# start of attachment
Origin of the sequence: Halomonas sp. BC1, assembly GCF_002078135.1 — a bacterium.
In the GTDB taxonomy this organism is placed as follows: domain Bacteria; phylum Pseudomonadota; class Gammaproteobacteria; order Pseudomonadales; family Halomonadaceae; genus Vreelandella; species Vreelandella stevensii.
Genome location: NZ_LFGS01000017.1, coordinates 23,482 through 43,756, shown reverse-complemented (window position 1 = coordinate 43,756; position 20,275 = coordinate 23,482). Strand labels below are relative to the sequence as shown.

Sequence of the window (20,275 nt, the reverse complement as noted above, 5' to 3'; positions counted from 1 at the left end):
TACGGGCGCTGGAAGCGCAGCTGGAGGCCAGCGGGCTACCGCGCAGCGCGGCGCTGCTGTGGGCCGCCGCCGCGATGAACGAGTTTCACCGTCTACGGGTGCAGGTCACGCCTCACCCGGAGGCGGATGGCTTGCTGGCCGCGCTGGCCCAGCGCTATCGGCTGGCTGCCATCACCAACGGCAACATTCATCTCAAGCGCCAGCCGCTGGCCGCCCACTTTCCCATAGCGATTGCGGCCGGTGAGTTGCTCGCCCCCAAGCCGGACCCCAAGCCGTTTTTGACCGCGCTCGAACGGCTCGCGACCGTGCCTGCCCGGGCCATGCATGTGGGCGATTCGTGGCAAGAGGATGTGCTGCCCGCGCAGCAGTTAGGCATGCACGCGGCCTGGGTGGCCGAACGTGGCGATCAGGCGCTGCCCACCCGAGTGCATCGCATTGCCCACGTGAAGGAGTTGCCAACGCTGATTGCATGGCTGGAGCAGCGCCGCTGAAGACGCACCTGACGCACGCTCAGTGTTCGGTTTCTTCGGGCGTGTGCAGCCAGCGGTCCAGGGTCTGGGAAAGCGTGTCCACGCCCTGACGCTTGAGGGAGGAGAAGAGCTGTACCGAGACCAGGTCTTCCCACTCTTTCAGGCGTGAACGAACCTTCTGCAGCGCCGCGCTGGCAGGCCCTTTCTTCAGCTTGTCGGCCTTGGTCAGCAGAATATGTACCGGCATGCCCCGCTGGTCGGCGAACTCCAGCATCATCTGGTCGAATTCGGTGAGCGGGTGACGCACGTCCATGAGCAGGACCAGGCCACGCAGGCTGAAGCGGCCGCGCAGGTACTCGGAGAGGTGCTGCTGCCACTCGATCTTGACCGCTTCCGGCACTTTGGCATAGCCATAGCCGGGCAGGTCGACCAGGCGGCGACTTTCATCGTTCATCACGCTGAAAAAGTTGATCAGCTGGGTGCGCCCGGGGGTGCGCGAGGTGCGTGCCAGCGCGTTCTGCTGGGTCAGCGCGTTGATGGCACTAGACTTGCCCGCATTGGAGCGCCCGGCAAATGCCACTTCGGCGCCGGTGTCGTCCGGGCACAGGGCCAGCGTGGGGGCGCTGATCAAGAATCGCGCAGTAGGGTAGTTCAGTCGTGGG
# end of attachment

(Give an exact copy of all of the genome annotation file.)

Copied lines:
Origin of the sequence: Halomonas sp. BC1, assembly GCF_002078135.1 — a bacterium.
In the GTDB taxonomy this organism is placed as follows: domain Bacteria; phylum Pseudomonadota; class Gammaproteobacteria; order Pseudomonadales; family Halomonadaceae; genus Vreelandella; species Vreelandella stevensii.
Genome location: NZ_LFGS01000017.1, coordinates 23,482 through 43,756, shown reverse-complemented (window position 1 = coordinate 43,756; position 20,275 = coordinate 23,482). Strand labels below are relative to the sequence as shown.

Sequence of the window (20,275 nt, the reverse complement as noted above, 5' to 3'; positions counted from 1 at the left end):
TACGGGCGCTGGAAGCGCAGCTGGAGGCCAGCGGGCTACCGCGCAGCGCGGCGCTGCTGTGGGCCGCCGCCGCGATGAACGAGTTTCACCGTCTACGGGTGCAGGTCACGCCTCACCCGGAGGCGGATGGCTTGCTGGCCGCGCTGGCCCAGCGCTATCGGCTGGCTGCCATCACCAACGGCAACATTCATCTCAAGCGCCAGCCGCTGGCCGCCCACTTTCCCATAGCGATTGCGGCCGGTGAGTTGCTCGCCCCCAAGCCGGACCCCAAGCCGTTTTTGACCGCGCTCGAACGGCTCGCGACCGTGCCTGCCCGGGCCATGCATGTGGGCGATTCGTGGCAAGAGGATGTGCTGCCCGCGCAGCAGTTAGGCATGCACGCGGCCTGGGTGGCCGAACGTGGCGATCAGGCGCTGCCCACCCGAGTGCATCGCATTGCCCACGTGAAGGAGTTGCCAACGCTGATTGCATGGCTGGAGCAGCGCCGCTGAAGACGCACCTGACGCACGCTCAGTGTTCGGTTTCTTCGGGCGTGTGCAGCCAGCGGTCCAGGGTCTGGGAAAGCGTGTCCACGCCCTGACGCTTGAGGGAGGAGAAGAGCTGTACCGAGACCAGGTCTTCCCACTCTTTCAGGCGTGAACGAACCTTCTGCAGCGCCGCGCTGGCAGGCCCTTTCTTCAGCTTGTCGGCCTTGGTCAGCAGAATATGTACCGGCATGCCCCGCTGGTCGGCGAACTCCAGCATCATCTGGTCGAATTCGGTGAGCGGGTGACGCACGTCCATGAGCAGGACCAGGCCACGCAGGCTGAAGCGGCCGCGCAGGTACTCGGAGAGGTGCTGCTGCCACTCGATCTTGACCGCTTCCGGCACTTTGGCATAGCCATAGCCGGGCAGGTCGACCAGGCGGCGACTTTCATCGTTCATCACGCTGAAAAAGTTGATCAGCTGGGTGCGCCCGGGGGTGCGCGAGGTGCGTGCCAGCGCGTTCTGCTGGGTCAGCGCGTTGATGGCACTAGACTTGCCCGCATTGGAGCGCCCGGCAAATGCCACTTCGGCGCCGGTGTCGTCCGGGCACAGGGCCAGCGTGGGGGCGCTGATCAAGAATCGCGCAGTAGGGTAGTTCAGTCGTGGG